Career Change and Job Search

The journey to becoming gainfully employed one day

I started the program here at OSU in the fall of 2019. At that time I was working as a research technologist at a research lab at Northwestern. With a biology bachelor’s degree, there aren’t that many jobs that don’t involve being a lab tech or lab manager. A biology major is usually a stepping stone to graduate school (for a Ph.D.) or to med school, none of which I was all that enthusiastic about spending the rest of my life doing. I had coded before in high school and undergrad and enjoyed it, and especially after taking a Webdev BootCamp offered by Northwestern, I felt like I needed to make the change.

I didn’t feel like I was ready for a job after the boot camp, due to a myriad of different reasons. So here I am in 2022, taking my final quarter of courses at OSU. The job search process has been tedious and hectic. Do I look for internships or go straight for a job? Coming from a different career field I do wonder if getting an internship will be better to gain some experience in the field? What type of job do I want and where? Am I in a position to be picky at all or should I just be happy to get an offer? These are a few of the questions I have while I apply for jobs at the moment and I am sure more questions will come as I continue.

What kind of job do I want? I have found Python to be the language I enjoy the most so far, so in that regard being a Python developer would be alright. I have also enjoyed mobile software development and enjoyed using Flutter. This quarter our project will be in Swift and having had a lot of interest in iOS development I hope that it might be able to open some doors into iOS developer jobs or internships. And of course, as I stated earlier I do have webdev bootcamp experience. But to be honest I don’t enjoy HTML, CSS, or Javascript all that much, though it won’t necessarily stop me from applying to web developer jobs.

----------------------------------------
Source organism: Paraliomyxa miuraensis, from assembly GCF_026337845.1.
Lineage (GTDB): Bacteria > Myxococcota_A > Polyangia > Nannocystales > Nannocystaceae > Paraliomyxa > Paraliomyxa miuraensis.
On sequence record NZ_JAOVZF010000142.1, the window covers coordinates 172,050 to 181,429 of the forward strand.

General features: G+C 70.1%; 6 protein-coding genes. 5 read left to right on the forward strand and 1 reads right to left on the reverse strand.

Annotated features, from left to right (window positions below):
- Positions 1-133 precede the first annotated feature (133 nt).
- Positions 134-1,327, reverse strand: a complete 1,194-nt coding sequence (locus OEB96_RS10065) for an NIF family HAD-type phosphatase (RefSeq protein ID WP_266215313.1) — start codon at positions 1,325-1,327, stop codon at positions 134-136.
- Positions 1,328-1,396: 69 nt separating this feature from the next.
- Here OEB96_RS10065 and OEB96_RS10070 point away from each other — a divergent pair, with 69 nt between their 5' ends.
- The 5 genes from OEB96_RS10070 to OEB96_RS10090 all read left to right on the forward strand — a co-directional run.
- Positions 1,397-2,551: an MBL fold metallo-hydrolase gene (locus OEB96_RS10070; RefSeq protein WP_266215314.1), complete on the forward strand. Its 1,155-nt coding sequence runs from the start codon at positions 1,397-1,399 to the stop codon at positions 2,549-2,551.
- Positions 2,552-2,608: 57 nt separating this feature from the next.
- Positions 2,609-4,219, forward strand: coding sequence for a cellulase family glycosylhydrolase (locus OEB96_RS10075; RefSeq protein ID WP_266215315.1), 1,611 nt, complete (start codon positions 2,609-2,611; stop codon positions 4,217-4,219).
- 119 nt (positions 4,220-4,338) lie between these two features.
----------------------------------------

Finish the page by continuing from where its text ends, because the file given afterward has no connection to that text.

So here I am. Hopefully, I’ll be able to get a job that I enjoy and in a city (or if I am really feeling adventurous – a new country) that I like. Till then I’ll keep applying and applying till I get something. Here’s to hoping 2022 will lead to positive results.

Swift – Giving iOS Development a Try

We’ve choosen to write our application in Swift. How will we fare?

I’ve had some interest in mobile software development since taking the course here at OSU. I think that was in part fueled by the fact that I didn’t have to deal with HTML5, CSS, and Javascript (although I really don’t dislike JS unlike a lot of developers that swear off web development). Luckily for this project, I was able to group up with a couple other students that were interested in creating a mobile app.

Our project requires us to create a crowdsourced bike-sharing app that allows users to add their own bikes into the database for people to use. We had two choices in mind for technologies we could use. First was Flutter, a framework written in Dart that we all had experience with from CS492. The second was Swift.